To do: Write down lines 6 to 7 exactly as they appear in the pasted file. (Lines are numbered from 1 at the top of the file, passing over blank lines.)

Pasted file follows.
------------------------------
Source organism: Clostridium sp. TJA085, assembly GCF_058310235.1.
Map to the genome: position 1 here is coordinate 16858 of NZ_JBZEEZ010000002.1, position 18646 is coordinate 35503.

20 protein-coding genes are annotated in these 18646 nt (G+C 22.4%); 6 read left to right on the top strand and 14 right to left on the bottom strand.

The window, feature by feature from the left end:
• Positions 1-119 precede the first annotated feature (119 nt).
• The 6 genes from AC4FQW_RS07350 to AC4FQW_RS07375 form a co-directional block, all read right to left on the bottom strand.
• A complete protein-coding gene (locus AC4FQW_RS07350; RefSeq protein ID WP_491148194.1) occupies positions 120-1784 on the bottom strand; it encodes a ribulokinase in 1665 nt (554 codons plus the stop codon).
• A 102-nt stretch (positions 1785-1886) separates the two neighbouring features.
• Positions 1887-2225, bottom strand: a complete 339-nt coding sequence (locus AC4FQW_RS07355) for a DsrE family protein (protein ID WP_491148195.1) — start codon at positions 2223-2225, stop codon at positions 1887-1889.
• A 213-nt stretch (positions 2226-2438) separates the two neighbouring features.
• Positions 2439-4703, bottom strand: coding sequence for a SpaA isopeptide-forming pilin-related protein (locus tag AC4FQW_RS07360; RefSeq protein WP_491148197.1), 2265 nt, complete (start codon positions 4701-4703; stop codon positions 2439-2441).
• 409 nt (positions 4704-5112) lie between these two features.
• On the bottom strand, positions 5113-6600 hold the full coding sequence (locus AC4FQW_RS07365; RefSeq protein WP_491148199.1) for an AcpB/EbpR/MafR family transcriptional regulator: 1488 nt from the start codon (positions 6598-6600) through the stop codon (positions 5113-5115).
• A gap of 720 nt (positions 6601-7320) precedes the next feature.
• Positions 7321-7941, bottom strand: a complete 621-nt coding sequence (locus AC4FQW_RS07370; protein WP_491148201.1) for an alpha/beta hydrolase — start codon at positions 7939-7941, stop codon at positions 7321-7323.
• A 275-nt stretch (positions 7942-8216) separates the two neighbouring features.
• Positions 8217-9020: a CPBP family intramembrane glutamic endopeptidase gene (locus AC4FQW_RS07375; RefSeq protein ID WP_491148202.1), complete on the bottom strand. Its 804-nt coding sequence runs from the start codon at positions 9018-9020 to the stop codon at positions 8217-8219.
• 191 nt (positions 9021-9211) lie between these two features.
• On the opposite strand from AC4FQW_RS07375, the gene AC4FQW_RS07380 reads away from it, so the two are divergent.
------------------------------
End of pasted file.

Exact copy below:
• The 6 genes from AC4FQW_RS07350 to AC4FQW_RS07375 form a co-directional block, all read right to left on the bottom strand.
• A complete protein-coding gene (locus AC4FQW_RS07350; RefSeq protein ID WP_491148194.1) occupies positions 120-1784 on the bottom strand; it encodes a ribulokinase in 1665 nt (554 codons plus the stop codon).